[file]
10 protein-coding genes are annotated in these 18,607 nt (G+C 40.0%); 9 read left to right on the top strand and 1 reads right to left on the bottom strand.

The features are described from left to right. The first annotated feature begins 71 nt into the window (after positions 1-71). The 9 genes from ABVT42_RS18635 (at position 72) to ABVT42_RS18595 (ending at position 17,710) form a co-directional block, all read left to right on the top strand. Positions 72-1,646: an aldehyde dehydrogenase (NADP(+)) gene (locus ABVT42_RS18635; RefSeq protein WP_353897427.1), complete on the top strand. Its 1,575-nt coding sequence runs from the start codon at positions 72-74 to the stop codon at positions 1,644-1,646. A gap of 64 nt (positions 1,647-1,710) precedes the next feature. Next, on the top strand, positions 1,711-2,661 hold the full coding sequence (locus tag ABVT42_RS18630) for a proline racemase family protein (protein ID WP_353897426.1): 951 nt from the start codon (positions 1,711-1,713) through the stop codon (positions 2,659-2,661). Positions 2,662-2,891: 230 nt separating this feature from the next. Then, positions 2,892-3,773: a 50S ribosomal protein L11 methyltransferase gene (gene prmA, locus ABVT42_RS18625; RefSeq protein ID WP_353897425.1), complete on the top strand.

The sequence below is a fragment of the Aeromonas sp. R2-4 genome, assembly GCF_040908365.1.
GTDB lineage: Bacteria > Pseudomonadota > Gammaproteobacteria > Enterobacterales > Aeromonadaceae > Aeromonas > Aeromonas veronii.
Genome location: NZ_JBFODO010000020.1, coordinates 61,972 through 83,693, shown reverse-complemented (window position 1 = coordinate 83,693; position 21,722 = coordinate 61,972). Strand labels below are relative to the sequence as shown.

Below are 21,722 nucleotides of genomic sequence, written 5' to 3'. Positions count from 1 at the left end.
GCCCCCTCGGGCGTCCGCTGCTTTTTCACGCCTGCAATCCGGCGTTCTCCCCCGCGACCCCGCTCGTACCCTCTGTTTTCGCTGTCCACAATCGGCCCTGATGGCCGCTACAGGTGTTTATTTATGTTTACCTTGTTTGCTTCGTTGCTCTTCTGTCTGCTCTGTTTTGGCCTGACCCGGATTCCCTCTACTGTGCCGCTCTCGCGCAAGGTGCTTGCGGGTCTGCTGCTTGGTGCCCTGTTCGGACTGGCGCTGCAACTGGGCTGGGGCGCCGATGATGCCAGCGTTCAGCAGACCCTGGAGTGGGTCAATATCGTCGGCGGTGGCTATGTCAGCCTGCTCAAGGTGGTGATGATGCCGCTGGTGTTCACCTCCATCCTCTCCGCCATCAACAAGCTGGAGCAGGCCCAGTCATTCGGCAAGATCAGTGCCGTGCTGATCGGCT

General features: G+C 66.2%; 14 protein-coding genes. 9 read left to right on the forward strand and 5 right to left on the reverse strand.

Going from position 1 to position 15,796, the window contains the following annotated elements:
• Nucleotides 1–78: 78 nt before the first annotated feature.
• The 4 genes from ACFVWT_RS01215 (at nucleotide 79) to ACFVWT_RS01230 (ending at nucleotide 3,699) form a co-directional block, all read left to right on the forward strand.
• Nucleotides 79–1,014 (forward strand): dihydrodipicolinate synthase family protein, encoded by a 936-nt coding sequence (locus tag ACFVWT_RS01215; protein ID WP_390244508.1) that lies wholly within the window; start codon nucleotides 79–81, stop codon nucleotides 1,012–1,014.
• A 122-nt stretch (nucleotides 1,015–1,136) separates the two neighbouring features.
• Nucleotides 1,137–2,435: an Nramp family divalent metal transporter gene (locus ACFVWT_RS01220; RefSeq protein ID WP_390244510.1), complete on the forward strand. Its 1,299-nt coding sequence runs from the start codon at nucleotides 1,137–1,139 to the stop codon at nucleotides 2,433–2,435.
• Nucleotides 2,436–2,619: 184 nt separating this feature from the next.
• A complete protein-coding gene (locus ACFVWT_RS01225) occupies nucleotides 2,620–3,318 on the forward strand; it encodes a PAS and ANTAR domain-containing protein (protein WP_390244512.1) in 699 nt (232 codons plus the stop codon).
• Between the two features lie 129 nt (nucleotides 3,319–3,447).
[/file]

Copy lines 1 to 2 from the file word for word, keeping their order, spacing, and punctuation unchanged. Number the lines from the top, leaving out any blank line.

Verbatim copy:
10 protein-coding genes are annotated in these 18,607 nt (G+C 40.0%); 9 read left to right on the top strand and 1 reads right to left on the bottom strand.

The features are described from left to right. The first annotated feature begins 71 nt into the window (after positions 1-71). The 9 genes from ABVT42_RS18635 (at position 72) to ABVT42_RS18595 (ending at position 17,710) form a co-directional block, all read left to right on the top strand. Positions 72-1,646: an aldehyde dehydrogenase (NADP(+)) gene (locus ABVT42_RS18635; RefSeq protein WP_353897427.1), complete on the top strand. Its 1,575-nt coding sequence runs from the start codon at positions 72-74 to the stop codon at positions 1,644-1,646. A gap of 64 nt (positions 1,647-1,710) precedes the next feature. Next, on the top strand, positions 1,711-2,661 hold the full coding sequence (locus tag ABVT42_RS18630) for a proline racemase family protein (protein ID WP_353897426.1): 951 nt from the start codon (positions 1,711-1,713) through the stop codon (positions 2,659-2,661). Positions 2,662-2,891: 230 nt separating this feature from the next. Then, positions 2,892-3,773: a 50S ribosomal protein L11 methyltransferase gene (gene prmA, locus ABVT42_RS18625; RefSeq protein ID WP_353897425.1), complete on the top strand.